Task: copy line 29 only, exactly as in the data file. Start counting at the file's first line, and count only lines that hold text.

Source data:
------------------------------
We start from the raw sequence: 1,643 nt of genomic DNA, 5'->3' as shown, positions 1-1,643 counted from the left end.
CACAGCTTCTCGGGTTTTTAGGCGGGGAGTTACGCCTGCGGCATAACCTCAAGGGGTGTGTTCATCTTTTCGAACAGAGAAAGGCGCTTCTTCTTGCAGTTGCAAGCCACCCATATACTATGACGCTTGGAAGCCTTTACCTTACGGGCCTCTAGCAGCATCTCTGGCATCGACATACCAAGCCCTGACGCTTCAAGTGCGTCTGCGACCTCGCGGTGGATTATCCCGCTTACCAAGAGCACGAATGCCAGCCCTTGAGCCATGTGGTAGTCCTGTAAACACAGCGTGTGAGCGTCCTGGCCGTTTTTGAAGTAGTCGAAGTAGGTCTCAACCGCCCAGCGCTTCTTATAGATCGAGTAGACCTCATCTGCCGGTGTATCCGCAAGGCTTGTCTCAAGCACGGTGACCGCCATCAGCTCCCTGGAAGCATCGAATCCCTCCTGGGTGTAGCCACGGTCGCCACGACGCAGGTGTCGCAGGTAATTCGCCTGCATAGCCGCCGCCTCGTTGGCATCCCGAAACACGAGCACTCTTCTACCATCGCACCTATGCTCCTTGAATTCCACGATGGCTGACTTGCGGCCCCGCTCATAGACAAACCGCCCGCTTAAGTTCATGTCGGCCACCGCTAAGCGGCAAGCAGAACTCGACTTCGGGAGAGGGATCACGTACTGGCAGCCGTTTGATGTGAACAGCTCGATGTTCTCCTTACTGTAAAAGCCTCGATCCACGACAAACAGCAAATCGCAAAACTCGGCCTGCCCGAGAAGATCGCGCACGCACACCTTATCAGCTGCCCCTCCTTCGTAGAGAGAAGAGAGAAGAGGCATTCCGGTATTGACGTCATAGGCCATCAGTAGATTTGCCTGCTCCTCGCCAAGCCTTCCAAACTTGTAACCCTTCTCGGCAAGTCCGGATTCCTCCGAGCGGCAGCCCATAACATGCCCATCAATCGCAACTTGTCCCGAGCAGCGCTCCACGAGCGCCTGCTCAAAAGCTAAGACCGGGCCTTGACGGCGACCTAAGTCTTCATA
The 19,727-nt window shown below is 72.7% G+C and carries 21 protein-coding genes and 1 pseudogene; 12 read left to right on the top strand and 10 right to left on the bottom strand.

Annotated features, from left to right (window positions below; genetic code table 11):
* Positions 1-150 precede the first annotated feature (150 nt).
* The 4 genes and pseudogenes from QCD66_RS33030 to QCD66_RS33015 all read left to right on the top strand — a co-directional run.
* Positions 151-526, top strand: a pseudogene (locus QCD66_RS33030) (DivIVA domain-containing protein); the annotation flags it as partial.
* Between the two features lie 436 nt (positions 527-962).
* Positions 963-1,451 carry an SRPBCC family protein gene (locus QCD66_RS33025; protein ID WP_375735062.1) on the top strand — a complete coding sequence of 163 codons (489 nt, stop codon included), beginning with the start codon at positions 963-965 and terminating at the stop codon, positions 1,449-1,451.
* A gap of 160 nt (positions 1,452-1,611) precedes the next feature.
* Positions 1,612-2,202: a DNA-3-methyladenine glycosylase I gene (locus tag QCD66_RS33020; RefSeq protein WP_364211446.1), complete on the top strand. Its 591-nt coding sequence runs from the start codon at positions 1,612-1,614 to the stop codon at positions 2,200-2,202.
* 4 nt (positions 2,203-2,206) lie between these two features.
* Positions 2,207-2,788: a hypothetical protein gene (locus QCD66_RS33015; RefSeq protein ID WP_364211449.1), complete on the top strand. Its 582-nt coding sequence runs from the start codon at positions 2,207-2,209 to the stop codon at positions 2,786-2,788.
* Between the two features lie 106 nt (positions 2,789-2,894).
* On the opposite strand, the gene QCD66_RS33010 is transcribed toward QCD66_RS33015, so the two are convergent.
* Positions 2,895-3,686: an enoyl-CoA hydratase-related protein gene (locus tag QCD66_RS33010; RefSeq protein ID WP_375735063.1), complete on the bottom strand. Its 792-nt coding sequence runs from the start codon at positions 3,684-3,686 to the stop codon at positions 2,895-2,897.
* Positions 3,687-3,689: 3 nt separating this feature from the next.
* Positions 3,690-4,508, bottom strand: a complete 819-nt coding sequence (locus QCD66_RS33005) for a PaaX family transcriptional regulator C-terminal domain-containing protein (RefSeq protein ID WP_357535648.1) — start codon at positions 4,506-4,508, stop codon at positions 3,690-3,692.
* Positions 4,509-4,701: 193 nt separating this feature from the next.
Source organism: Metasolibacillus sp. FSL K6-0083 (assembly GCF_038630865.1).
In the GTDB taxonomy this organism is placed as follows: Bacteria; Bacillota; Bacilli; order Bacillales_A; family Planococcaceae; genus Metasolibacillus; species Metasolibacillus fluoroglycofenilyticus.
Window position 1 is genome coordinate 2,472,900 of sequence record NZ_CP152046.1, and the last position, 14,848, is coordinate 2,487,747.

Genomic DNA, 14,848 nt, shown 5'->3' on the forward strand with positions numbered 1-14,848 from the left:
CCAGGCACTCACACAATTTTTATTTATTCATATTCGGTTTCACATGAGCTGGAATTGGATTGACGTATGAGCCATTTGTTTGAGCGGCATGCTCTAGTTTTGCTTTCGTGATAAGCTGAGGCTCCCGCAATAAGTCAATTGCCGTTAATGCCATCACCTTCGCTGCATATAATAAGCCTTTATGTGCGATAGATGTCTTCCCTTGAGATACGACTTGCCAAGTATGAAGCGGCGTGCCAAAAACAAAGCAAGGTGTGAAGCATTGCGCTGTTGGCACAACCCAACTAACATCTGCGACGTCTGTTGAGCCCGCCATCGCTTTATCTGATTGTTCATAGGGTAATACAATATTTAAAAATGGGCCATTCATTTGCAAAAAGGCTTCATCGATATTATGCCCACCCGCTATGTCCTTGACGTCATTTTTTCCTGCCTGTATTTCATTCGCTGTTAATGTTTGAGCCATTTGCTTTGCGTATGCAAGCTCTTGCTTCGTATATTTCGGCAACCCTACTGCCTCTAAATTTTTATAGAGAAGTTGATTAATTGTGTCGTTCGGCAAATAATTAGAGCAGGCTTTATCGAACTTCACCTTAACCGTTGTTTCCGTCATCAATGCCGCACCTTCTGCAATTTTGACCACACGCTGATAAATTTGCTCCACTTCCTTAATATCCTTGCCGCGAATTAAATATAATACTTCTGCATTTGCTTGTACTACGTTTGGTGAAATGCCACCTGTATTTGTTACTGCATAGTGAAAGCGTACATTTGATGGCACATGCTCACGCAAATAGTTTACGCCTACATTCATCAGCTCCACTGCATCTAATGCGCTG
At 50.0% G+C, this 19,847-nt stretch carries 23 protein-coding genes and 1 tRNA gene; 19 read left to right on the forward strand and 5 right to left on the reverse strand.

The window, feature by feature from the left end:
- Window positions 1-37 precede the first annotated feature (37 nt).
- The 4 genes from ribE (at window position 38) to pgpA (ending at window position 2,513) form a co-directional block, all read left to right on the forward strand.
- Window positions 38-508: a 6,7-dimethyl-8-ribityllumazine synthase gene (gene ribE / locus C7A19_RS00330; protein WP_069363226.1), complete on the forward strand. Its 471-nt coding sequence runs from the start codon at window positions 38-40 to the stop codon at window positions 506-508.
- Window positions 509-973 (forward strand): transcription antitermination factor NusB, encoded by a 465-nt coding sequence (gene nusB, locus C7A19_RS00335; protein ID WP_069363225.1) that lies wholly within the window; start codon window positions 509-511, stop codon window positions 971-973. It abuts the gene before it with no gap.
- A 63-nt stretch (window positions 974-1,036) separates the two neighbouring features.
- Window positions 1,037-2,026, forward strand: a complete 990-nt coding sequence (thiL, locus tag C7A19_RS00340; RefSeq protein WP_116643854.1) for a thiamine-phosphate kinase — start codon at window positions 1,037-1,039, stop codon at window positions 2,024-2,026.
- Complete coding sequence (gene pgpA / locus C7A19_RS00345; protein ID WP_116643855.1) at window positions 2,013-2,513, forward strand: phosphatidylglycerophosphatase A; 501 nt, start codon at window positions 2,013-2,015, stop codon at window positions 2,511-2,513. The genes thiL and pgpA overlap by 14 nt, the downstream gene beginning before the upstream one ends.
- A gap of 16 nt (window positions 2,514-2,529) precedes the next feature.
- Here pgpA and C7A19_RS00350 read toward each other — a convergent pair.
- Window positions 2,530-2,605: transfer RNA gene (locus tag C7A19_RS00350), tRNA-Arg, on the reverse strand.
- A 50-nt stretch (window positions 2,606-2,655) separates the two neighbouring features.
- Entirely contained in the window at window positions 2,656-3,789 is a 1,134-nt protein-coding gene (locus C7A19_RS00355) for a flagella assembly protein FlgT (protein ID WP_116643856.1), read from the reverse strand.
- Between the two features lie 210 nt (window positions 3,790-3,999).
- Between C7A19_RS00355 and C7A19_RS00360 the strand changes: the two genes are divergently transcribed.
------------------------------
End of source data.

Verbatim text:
- Window positions 38-508: a 6,7-dimethyl-8-ribityllumazine synthase gene (gene ribE / locus C7A19_RS00330; protein WP_069363226.1), complete on the forward strand. Its 471-nt coding sequence runs from the start codon at window positions 38-40 to the stop codon at window positions 506-508.